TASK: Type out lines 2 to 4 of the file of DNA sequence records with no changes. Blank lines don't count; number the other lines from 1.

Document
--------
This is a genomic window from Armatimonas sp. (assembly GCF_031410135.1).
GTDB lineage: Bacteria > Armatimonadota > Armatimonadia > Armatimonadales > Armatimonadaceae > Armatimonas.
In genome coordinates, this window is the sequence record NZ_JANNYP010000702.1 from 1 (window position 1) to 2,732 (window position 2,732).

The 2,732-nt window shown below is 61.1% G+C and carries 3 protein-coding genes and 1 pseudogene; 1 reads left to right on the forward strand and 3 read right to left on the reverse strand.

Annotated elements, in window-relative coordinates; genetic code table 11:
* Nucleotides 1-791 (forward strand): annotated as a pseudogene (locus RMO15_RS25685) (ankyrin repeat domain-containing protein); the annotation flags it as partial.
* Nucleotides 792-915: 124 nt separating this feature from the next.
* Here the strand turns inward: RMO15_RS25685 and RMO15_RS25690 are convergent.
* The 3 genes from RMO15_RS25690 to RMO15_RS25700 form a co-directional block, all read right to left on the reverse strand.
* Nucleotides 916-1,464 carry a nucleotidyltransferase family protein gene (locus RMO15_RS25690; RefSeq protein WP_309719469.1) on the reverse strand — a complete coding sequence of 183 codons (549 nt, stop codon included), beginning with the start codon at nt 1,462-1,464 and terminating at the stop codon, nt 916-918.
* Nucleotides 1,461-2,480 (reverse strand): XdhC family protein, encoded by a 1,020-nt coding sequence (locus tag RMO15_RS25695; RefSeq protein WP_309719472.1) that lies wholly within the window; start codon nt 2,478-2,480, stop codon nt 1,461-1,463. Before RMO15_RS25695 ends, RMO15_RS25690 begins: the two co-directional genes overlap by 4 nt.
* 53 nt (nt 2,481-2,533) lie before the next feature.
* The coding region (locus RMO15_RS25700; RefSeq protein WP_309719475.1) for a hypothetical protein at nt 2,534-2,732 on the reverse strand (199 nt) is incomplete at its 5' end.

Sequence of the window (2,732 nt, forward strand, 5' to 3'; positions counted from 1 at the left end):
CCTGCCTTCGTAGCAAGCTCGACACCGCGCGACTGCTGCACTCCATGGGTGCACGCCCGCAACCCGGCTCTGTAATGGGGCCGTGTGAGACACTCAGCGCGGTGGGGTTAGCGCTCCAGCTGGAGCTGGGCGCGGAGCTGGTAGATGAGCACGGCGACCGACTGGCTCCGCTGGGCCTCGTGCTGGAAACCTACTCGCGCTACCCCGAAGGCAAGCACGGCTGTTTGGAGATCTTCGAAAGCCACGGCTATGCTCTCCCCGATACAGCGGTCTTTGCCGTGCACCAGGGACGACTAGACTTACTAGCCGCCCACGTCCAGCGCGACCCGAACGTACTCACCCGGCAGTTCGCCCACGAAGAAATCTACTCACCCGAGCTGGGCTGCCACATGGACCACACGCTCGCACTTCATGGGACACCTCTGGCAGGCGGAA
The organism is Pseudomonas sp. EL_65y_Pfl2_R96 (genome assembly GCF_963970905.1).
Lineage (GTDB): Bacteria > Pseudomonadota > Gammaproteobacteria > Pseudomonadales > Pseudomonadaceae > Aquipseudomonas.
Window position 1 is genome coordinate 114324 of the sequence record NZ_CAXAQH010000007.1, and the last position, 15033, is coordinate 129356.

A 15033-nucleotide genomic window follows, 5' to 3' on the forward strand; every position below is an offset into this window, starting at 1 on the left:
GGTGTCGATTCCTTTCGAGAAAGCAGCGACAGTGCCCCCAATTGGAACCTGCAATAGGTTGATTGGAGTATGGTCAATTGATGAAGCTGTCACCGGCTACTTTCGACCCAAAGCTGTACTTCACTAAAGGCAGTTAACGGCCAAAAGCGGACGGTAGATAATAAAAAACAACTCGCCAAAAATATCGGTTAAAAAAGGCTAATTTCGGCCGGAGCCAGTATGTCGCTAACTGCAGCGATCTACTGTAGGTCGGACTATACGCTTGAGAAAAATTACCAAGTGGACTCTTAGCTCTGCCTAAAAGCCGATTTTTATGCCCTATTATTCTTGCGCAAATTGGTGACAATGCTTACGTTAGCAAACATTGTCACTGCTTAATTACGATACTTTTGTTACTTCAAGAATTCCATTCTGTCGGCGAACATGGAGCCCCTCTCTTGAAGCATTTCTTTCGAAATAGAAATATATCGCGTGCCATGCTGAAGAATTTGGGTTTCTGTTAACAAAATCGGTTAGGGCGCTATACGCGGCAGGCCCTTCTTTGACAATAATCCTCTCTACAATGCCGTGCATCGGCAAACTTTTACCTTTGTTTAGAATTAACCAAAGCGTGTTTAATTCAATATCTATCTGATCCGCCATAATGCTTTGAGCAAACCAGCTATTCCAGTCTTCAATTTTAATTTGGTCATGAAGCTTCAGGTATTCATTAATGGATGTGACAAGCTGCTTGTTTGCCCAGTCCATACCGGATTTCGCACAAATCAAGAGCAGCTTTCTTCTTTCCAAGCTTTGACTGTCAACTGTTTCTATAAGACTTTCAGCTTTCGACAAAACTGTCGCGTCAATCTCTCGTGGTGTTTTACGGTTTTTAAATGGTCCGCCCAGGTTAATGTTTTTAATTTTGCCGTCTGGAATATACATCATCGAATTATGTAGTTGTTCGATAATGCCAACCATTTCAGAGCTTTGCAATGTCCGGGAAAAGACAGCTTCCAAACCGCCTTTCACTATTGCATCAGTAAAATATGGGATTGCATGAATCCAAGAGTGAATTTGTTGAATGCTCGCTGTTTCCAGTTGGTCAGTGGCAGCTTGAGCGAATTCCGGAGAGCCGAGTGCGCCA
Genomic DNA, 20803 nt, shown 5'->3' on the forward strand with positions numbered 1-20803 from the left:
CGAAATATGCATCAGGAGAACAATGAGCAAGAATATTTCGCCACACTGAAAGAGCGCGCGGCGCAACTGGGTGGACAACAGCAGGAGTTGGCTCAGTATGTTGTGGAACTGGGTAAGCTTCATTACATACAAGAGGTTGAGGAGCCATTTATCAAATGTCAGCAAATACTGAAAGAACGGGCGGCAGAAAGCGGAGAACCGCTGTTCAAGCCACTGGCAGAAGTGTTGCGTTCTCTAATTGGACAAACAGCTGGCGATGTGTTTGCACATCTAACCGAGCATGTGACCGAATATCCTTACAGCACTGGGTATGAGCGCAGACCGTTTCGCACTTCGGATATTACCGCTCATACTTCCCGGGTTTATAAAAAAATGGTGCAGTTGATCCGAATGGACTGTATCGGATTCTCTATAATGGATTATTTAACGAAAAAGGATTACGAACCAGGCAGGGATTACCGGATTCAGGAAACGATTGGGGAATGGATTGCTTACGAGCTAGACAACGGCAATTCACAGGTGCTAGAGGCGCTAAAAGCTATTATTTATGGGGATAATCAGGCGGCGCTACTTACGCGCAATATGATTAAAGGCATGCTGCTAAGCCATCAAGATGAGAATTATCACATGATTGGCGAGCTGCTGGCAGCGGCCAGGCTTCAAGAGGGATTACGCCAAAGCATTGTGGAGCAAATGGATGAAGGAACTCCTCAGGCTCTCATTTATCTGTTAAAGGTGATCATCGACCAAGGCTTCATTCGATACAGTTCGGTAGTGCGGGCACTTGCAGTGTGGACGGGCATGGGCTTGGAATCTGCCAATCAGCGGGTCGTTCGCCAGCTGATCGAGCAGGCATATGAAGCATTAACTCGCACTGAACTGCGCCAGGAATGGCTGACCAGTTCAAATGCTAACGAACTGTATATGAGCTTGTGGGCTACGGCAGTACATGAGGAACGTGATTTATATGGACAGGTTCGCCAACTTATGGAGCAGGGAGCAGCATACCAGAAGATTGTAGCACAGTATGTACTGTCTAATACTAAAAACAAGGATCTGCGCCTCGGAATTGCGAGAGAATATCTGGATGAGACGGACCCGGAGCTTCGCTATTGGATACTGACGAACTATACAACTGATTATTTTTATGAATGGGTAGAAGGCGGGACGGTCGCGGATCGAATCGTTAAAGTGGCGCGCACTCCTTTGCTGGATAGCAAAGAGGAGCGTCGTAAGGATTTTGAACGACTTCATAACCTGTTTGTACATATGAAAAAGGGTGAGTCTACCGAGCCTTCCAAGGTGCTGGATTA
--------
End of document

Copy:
GTDB lineage: Bacteria > Armatimonadota > Armatimonadia > Armatimonadales > Armatimonadaceae > Armatimonas.
In genome coordinates, this window is the sequence record NZ_JANNYP010000702.1 from 1 (window position 1) to 2,732 (window position 2,732).

The 2,732-nt window shown below is 61.1% G+C and carries 3 protein-coding genes and 1 pseudogene; 1 reads left to right on the forward strand and 3 read right to left on the reverse strand.